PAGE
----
But underneath this, the fucking (I’m a rebel 😎) darkness remains.  How did you act so happy and make so many people laugh and feel good about themselves when depression was still dragging you down?  Most people believe that when someone is in a manic phase, their depression is buried.  Bullshit.  The depression is always seething under that intensity…it’s just biding it’s time until it shows itself fully again.  I think that’s why those of us with bipolar are always being asked if we’re OK.  See, our eyes give us away and as much as we think we hide it well, our eyes tell the full story.  As my mentor would have said:  the little bastards.

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That depressive fucker showed itself to you one last time, didn’t it?  And when I read that it had won, I was devastated.  After you committed suicide (I don’t believe in sugar-coating stuff by using euphemisms) you wife said you were killed by the ‘terrorist’ inside your brain.  What a perfect way to put it.  You didn’t commit suicide.  Your depression killed you.

I remember how quickly sentiment about your death turned from grief and sympathy to being judgmental with people saying things like ‘he was so selfish to do this.’  OK…that might be one way to look at it and if I ever experience a suicide in my family, I can only imagine how incredibly angry and lost and confused I’d be.  But I also know this:  when you are in the state where you want your pain to end because it’s finally too overwhelming to bear, you don’t see anything but the dark hole you’ve been bull-dozed into.  Nothing.  Robin, I know you weren’t being selfish because I understand how you were no longer able to fight the depression beast any longer.  I’m so sorry for that.

I love what you say to Matt Damon near the end of Good Will Hunting when he’s trying to come to terms with the abuse in his life: “It’s not your fault.”  What a powerful statement that is.  Four little words but an impact that can’t be measured.  How often I’ve wanted to hear those words myself and when you say them in the movie, I think there are a lot of people who respond to them like Matt does.  And Robin?  Just for the record, it was not your fault.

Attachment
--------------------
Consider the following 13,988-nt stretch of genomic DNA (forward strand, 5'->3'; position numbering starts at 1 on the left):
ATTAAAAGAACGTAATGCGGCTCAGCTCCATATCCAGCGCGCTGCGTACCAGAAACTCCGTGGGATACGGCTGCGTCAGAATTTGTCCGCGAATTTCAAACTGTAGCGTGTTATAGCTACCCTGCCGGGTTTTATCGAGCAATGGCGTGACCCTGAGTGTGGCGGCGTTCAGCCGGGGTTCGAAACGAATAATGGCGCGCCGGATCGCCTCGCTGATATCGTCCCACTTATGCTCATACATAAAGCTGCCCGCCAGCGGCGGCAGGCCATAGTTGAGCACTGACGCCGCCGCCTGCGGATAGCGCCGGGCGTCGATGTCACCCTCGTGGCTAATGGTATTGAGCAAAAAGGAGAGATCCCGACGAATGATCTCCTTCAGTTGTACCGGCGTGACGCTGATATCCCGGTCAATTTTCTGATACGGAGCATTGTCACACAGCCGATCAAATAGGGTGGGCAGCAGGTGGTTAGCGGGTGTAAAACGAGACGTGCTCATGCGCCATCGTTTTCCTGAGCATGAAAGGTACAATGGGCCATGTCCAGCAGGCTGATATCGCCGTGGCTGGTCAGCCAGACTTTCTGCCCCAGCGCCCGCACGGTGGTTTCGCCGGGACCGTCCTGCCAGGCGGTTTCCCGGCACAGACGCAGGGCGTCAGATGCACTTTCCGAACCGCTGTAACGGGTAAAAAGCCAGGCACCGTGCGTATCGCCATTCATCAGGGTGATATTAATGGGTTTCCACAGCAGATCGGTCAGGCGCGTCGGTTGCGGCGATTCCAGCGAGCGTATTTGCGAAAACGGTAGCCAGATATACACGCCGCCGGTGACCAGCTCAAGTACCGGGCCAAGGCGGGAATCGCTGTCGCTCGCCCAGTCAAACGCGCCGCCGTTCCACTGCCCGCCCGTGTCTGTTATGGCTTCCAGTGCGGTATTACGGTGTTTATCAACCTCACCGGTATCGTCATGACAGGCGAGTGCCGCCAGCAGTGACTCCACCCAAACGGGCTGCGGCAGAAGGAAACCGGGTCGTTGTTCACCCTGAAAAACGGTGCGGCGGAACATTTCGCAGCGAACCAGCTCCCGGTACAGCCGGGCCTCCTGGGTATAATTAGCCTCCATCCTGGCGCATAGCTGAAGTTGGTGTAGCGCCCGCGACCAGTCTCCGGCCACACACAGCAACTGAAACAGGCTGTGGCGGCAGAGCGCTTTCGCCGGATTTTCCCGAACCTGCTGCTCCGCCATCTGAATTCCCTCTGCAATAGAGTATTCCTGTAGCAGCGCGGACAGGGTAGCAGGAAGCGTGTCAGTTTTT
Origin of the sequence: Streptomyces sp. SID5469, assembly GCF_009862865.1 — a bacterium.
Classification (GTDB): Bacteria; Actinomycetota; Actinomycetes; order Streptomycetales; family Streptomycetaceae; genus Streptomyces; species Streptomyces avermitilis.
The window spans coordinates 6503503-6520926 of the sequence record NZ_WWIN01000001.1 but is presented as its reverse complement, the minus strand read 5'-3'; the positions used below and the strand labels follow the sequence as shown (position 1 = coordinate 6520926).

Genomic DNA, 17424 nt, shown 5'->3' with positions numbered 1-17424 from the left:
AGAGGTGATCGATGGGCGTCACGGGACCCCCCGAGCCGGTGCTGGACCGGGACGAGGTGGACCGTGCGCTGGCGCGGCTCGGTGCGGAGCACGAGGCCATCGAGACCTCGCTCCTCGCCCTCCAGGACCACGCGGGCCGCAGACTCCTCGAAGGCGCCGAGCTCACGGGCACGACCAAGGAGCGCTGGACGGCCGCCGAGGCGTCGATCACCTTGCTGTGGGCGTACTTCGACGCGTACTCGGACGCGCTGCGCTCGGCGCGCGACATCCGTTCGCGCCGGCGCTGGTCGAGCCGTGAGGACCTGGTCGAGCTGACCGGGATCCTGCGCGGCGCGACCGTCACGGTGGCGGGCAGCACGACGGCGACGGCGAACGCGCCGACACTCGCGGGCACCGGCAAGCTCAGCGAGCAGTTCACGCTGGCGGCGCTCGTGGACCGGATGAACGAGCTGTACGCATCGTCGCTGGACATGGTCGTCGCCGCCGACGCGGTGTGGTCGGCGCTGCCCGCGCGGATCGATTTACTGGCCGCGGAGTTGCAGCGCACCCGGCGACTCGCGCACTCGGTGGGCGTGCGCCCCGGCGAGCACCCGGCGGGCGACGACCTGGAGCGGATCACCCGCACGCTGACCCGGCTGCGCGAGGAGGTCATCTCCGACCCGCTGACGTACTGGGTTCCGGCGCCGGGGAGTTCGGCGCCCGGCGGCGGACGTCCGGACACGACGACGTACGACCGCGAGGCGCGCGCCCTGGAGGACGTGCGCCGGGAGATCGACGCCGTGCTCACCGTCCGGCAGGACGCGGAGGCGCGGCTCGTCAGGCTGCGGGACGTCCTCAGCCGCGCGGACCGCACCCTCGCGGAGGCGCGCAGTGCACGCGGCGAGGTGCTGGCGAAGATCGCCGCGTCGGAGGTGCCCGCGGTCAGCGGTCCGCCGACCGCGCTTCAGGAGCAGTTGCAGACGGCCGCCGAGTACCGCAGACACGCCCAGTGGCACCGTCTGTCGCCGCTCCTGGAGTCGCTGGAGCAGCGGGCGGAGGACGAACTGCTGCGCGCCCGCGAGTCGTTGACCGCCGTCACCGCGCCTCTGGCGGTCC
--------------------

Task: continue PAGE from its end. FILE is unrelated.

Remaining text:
So thanks for the memories, Robin.  Nope, I didn’t know you personally but you impacted my life a great deal and I’m so grateful for the time we spent together.  You once said that if heaven exists, it would be nice to know there was laughter…to hear God say, “Two Jews walked into a bar…”.  You know what I think?  I think heaven is real and I also believe that because of you, there’s laughter there.

Kristi xoxo

“Positivity isn’t always so great.” ~ Prof K

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So, would it sound really bad if I said I hate toxic positivity?  Like, really hate it? I know the word toxic is in there and that’s never good, but positivity?  Can you hate positivity?  Uh…yeah…you can.  But do my sweet peeps know what ‘toxic positivity’ is?  In a nutshell, the term refers to being constantly told by society to ALWAYS BE HAPPY!  No. Matter. What.  Do you know what I say to that?  Blech.